The prosecution demonstrated to the court how Jodi attempted a cover-up by leaving a message on Trevor’s phone. Their strategy was to prove that Jodi is a liar. For instance, prosecutor Juan Martinez demonstrated that Jodi used her grandfather’s gun and not Trevor’s. Therefore, in my view, the physical environment in the crime scene attested that Jodi was lying. From the moment she changed her story to a second and third version, the prosecutor, the juror and case analysts appeared to be seeking to unveil Jodi’s real personality. At this point, I principally uphold their opinions. Therefore, the prosecutor’s style is inspiring and agreeable: Jodi was deceitful and manipulative. Consequently, I believe that justice was served since the homicide was premeditated and, therefore, qualifies as first-degree murder.

The principal argument from the prosecution was premeditation, which is the road to first-degree murder. Admittedly, this is the observation I like the most. The trial proves that Jodi reflected upon the plan to kill Trevor. In an infrequent occurrence, the jury asked Jodi numerous questions including why she finally decided to tell the truth after two years. It begged the question whether they did so to test Jodi’s truthfulness. In the final hearing, the prosecution claimed that besides Jodi being guilty of murder, she was a liar and manipulative. As such, the Jury found the defendant guilty of count one first-degree murder after four months of testimonies.

It is my obligation, as a human service professional, to make my client feel relaxed before facing the Jury. Although the prosecutor criticized the evidence on such disorders, it is crucial to seek assistance from the two psychologists. Having grown in a family full of violence, Jodi must have anticipated living a healthy life. Thus, I would prepare her for the court decision and the aftermath by giving her hope that even in prison she would have a chance to change other people’s lives. For instance, immediately after conviction, Jodi claimed without signs of remorse that she would rather die than spend life in prison. It is vital to prepare her for the verdict since death is not the consummate selection. I must counsel her and provide full assistance after that. At this point, organizing prayers and divine intervention from her church, with her consent, would be imperative to make her feel redeemable and loved regardless of her actions.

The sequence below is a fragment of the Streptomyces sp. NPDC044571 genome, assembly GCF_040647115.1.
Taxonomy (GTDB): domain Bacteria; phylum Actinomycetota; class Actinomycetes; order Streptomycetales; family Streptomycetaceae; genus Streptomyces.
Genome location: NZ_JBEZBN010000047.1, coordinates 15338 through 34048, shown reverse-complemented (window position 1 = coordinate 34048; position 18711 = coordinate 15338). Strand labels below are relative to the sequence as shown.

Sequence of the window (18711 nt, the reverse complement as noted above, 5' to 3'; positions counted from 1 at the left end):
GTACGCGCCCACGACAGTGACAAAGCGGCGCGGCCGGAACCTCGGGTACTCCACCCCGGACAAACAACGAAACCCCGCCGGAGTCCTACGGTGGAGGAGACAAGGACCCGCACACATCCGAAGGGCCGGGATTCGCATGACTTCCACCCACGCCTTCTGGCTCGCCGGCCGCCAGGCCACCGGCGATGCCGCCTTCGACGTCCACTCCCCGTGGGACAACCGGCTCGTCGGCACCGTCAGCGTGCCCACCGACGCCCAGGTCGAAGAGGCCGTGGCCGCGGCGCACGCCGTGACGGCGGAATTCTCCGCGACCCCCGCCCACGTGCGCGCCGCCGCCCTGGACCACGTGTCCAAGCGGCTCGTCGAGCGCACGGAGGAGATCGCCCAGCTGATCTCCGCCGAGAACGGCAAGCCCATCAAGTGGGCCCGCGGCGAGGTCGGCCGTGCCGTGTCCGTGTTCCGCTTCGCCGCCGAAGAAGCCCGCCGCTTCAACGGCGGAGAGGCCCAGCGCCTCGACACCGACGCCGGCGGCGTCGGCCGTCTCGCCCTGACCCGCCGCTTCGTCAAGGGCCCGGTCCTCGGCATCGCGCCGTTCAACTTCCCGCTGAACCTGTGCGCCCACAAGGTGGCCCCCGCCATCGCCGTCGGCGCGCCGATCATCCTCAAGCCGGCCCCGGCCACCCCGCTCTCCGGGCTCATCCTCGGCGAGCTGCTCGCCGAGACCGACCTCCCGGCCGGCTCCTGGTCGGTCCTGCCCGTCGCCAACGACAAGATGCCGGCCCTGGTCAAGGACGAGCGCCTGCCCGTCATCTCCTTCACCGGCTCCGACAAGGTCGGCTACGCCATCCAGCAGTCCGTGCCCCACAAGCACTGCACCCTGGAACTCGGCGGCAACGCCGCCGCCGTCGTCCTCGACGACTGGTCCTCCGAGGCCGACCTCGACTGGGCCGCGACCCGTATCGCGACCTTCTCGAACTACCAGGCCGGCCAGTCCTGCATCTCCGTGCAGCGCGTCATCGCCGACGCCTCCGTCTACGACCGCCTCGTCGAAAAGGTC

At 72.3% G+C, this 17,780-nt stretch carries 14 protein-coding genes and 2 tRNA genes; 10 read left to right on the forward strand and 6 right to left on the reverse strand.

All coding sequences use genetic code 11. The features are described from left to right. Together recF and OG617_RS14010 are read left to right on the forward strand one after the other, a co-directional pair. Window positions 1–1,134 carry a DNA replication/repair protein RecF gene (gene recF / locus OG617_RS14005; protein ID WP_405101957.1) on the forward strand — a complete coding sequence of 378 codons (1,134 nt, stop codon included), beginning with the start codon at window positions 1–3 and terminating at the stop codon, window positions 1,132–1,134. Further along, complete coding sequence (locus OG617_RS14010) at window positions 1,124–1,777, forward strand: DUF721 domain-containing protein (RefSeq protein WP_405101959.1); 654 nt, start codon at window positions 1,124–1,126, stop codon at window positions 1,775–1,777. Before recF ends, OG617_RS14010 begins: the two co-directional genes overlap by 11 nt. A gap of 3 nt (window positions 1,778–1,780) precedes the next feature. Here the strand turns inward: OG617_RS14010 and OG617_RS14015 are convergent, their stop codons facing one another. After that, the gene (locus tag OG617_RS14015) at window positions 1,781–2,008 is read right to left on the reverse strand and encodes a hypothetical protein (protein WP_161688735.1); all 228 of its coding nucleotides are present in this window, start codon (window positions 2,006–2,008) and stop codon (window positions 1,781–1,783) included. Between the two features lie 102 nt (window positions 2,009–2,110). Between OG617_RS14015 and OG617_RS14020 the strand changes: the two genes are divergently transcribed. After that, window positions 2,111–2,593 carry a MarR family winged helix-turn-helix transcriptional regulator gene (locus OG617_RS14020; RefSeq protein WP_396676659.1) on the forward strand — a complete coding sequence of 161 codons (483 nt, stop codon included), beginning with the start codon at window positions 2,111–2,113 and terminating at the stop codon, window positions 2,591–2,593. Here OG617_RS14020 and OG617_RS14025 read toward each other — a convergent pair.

Despite agreeing with the verdict, I feel like the court did not critically evaluate the evidence from the defense on Trevor’s concealed evil behavior just because he was dead. Despite being the accused, Jodi was subjected to immoral practices, some of which she enjoyed at that time. Nevertheless, I find it strange that Jodi claimed to have no memories of the stabbing incidence. According to Beth Karas on TruTV, since Jodi remembered particulars from years before, she was lying. Therefore, I think that Jodi’s tactic to escape prison or death sentence was by lying to and manipulating the prosecutor and the Jury. Hence, two wrongs do not make a right. Similarly, Trevor was evil and would still be answerable were he alive.